Integrating Substance Abuse Treatment and Child Welfare Services: Findings from the Illinois Alcohol and Other Drug Abuse Waiver Demonstration
Ryan, Joseph P., Marsh, Jeanne C., Testa, Mark F., Louderman, Richard, Social Work Research
Alcohol and other drug abuse is a major problem for children and families involved with public child welfare. Substance abuse compromises appropriate parenting practices and increases the risk of child maltreatment. A substantial proportion of substantiated child abuse and neglect reports involve parental substance abuse. Once in the system, children of substance-abusing families experience significantly longer stays in foster care and significantly lower rates of reunification. To address these problems, child welfare systems are developing service integration models that incorporate both substance abuse and child welfare services. This study provides an initial examination of the effectiveness of one service integration model that emphasizes the provision of intensive case management to link substance abuse and child welfare services. The authors used an experimental design and focused particular attention on two outcomes: access to substance abuse services and family reunification. The findings indicate that the families assigned to the experimental group used substance abuse services at a significantly higher rate and were more likely to achieve family reunification than were families in the control group.
KEY WORDS: case management; families; reunification; substance abuse
The effective collaboration of multiple service systems to deal with parental alcohol and other drug abuse (AODA) continues to challenge government efforts to ensure family permanence and the safety and well-being of neglected and abused children. Research has documented the heavy toll that parental drug addiction exacts on families and children who come to the attention of state child protection authorities. According to Young and colleagues (1998), at least 50% of the nearly 1 million children indicated for child abuse and neglect in 1995 had caregivers who abused alcohol or other drugs. A 1994 report issued by the U.S. General Accounting Office (GAO) estimated that the percentage of foster home placements resulting in part from parental drug use rose from 52% to 78% between 1986 and 1991 in the cities of Los Angeles, New York, and Philadelphia (GAO, 1994). A 1998 GAO study of child protection systems in Los Angeles and Cook County, Illinois, documented that substance use was a problem in more than 70% of active foster care cases (GAO, 1998). If child welfare systems are to achieve desirable permanency and safety outcomes, the development of innovative service strategies and agency partnerships are necessary.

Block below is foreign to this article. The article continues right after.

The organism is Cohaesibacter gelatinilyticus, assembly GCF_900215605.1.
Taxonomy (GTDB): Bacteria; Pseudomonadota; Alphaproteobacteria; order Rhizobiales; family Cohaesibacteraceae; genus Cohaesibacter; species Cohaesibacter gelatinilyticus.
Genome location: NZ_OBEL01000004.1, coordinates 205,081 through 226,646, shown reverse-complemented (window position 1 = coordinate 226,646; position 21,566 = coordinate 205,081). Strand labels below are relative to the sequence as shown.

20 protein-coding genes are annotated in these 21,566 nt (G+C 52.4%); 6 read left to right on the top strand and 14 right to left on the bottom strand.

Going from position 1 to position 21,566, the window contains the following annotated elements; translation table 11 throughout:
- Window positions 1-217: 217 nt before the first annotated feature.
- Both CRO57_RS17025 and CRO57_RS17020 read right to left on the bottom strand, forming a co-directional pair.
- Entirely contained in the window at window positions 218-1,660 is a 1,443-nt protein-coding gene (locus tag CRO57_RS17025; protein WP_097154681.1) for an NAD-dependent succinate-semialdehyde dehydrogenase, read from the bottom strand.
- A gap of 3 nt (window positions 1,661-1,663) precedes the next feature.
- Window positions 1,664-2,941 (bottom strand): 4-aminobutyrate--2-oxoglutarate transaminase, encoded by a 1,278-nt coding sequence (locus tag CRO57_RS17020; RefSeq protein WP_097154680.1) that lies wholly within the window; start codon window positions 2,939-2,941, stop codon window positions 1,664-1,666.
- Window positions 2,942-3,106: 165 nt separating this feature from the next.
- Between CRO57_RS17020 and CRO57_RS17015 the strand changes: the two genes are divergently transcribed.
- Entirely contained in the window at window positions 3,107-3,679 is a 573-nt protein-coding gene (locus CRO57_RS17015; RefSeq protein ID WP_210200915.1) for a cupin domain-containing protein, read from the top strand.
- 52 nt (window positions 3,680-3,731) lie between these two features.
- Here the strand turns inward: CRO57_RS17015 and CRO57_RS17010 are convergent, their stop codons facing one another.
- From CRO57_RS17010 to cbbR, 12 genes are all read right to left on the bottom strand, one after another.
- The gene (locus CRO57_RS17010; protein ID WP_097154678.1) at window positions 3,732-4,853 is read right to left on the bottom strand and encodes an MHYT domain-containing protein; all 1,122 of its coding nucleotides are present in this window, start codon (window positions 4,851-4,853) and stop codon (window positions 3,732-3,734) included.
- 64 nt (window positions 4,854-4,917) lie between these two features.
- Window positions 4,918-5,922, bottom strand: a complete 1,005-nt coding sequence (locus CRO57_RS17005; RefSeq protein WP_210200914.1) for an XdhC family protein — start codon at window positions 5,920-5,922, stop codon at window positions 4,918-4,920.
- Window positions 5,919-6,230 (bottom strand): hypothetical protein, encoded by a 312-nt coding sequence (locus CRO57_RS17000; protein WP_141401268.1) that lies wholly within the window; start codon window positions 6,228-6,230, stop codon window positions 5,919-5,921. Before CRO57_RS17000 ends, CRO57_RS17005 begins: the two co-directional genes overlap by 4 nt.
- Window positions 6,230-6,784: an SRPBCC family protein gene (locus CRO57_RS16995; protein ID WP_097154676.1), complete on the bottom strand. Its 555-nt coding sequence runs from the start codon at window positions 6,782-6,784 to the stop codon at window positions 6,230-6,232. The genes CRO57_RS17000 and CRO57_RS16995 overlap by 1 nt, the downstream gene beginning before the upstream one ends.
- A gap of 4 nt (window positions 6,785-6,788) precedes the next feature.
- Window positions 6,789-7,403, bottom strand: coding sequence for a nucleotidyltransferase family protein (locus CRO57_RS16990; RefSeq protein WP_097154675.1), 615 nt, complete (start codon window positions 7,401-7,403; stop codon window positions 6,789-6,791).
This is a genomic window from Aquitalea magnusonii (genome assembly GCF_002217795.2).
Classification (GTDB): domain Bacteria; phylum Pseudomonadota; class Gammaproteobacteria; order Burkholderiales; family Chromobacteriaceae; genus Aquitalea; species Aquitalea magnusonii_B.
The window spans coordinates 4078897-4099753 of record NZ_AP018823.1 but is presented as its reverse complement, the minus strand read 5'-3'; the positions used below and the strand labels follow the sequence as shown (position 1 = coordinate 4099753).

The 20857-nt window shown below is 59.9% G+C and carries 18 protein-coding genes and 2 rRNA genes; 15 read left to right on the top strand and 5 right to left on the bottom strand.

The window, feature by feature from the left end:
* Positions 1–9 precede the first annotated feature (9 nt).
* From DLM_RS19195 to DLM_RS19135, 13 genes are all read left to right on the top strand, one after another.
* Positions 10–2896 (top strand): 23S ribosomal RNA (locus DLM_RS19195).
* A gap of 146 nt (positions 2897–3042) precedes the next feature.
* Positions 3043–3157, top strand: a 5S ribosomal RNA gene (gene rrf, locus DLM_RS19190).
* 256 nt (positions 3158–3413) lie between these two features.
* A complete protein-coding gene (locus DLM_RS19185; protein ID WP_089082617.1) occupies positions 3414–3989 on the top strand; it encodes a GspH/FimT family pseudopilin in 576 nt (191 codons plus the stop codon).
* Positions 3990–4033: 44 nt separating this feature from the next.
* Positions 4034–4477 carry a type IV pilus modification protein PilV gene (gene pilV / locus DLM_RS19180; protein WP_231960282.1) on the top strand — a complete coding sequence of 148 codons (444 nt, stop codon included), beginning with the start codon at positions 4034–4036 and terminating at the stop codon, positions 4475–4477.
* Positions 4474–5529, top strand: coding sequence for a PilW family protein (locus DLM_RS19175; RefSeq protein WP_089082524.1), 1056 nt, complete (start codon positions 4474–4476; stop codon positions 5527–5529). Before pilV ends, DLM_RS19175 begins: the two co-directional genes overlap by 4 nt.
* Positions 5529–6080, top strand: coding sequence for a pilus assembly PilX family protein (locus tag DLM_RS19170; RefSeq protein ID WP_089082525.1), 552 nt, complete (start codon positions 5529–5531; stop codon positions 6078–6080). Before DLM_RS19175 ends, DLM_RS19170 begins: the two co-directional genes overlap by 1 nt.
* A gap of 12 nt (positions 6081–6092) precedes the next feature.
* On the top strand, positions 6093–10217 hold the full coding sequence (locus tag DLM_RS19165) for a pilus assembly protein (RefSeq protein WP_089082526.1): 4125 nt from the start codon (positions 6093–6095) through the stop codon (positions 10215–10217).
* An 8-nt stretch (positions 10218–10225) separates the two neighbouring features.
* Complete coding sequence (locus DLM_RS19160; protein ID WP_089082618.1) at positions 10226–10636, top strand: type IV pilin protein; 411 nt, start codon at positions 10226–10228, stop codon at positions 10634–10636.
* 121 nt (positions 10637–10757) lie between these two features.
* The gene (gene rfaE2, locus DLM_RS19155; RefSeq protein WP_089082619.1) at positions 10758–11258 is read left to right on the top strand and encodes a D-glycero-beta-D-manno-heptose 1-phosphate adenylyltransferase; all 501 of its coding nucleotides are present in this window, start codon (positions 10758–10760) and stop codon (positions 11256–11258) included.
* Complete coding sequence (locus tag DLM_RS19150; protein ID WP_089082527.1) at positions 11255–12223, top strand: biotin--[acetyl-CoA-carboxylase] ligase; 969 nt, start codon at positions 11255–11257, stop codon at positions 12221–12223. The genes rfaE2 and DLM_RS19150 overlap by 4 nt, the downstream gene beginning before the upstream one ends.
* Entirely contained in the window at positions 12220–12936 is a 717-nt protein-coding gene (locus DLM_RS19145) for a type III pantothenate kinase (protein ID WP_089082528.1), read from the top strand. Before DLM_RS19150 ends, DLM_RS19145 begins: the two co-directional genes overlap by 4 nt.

Parental substance abuse often compromises appropriate parenting practices, creates problems in the parent--child relationship, and significantly increases the risk of child maltreatment (Famularo, Kincherff, & Fenton, 1992; Jaudes, Ekwo, & Van Voorhis, 1995; Kelleher, Chaffin, Hollenberg, & Fisher, 1994; Nurco, Blatchley, Hanlon, O'Grady, & McCarren, 1998). Once involved in the child welfare system, substance-abusing parents are more likely to experience subsequent allegations of maltreatment compared with non-substance-abusing parents (Smith & Testa, 2002). In addition to the increased risk of maltreatment, access to and engagement with treatment providers is often limited (Maluccio & Ainsworth, 2003). Consequently, children of substance-abusing parents remain in substitute care for significantly longer periods of time and experience significantly lower rates of family reunification relative to almost every other subgroup of families in the child welfare system (GAO, 1998).
Access and Engagement
Access to substance abuse treatment is limited for substance-abusing parents. Overall, in the United States approximately one-third of all individuals who need treatment receive it (Substance Abuse and Mental Health Services Administration [SAMHSA], 1997). The supply of treatment services for women with children is especially inadequate (Price, 1997). …